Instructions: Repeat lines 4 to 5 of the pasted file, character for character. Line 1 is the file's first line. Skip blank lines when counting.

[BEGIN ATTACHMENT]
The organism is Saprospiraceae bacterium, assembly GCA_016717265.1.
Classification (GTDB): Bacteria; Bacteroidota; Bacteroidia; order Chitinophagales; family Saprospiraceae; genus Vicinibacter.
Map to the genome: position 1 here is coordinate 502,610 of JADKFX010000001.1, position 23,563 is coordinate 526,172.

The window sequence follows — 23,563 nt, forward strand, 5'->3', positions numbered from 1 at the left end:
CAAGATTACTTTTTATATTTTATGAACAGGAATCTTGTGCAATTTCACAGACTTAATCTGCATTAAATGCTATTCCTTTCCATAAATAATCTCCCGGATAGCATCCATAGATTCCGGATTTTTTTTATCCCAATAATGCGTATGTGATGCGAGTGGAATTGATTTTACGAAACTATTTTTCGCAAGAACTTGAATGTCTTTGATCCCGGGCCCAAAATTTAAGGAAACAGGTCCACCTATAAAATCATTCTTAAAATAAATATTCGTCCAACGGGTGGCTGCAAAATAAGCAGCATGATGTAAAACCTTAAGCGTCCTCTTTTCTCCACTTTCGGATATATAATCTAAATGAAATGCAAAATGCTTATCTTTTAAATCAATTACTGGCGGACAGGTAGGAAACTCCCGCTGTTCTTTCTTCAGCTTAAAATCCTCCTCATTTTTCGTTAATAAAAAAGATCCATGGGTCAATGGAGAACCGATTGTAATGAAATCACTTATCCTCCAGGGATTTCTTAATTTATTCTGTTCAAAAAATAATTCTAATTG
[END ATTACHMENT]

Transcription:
The window sequence follows — 23,563 nt, forward strand, 5'->3', positions numbered from 1 at the left end:
CAAGATTACTTTTTATATTTTATGAACAGGAATCTTGTGCAATTTCACAGACTTAATCTGCATTAAATGCTATTCCTTTCCATAAATAATCTCCCGGATAGCATCCATAGATTCCGGATTTTTTTTATCCCAATAATGCGTATGTGATGCGAGTGGAATTGATTTTACGAAACTATTTTTCGCAAGAACTTGAATGTCTTTGATCCCGGGCCCAAAATTTAAGGAAACAGGTCCACCTATAAAATCATTCTTAAAATAAATATTCGTCCAACGGGTGGCTGCAAAATAAGCAGCATGATGTAAAACCTTAAGCGTCCTCTTTTCTCCACTTTCGGATATATAATCTAAATGAAATGCAAAATGCTTATCTTTTAAATCAATTACTGGCGGACAGGTAGGAAACTCCCGCTGTTCTTTCTTCAGCTTAAAATCCTCCTCATTTTTCGTTAATAAAAAAGATCCATGGGTCAATGGAGAACCGATTGTAATGAAATCACTTATCCTCCAGGGATTTCTTAATTTATTCTGTTCAAAAAATAATTCTAATTG